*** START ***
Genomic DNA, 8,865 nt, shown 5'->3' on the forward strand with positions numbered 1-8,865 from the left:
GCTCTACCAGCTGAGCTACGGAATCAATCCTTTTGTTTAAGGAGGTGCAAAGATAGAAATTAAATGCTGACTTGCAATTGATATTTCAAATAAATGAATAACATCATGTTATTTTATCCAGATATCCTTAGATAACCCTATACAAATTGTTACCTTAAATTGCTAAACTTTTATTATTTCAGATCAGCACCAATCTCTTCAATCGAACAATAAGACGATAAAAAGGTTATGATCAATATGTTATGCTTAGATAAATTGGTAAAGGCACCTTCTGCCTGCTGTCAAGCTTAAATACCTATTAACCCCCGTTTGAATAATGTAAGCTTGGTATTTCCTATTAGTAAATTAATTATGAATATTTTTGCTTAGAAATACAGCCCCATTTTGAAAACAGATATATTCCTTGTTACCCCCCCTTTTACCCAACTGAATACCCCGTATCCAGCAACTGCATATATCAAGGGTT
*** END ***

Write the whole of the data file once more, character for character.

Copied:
Genomic DNA, 8,865 nt, shown 5'->3' on the forward strand with positions numbered 1-8,865 from the left:
GCTCTACCAGCTGAGCTACGGAATCAATCCTTTTGTTTAAGGAGGTGCAAAGATAGAAATTAAATGCTGACTTGCAATTGATATTTCAAATAAATGAATAACATCATGTTATTTTATCCAGATATCCTTAGATAACCCTATACAAATTGTTACCTTAAATTGCTAAACTTTTATTATTTCAGATCAGCACCAATCTCTTCAATCGAACAATAAGACGATAAAAAGGTTATGATCAATATGTTATGCTTAGATAAATTGGTAAAGGCACCTTCTGCCTGCTGTCAAGCTTAAATACCTATTAACCCCCGTTTGAATAATGTAAGCTTGGTATTTCCTATTAGTAAATTAATTATGAATATTTTTGCTTAGAAATACAGCCCCATTTTGAAAACAGATATATTCCTTGTTACCCCCCCTTTTACCCAACTGAATACCCCGTATCCAGCAACTGCATATATCAAGGGTT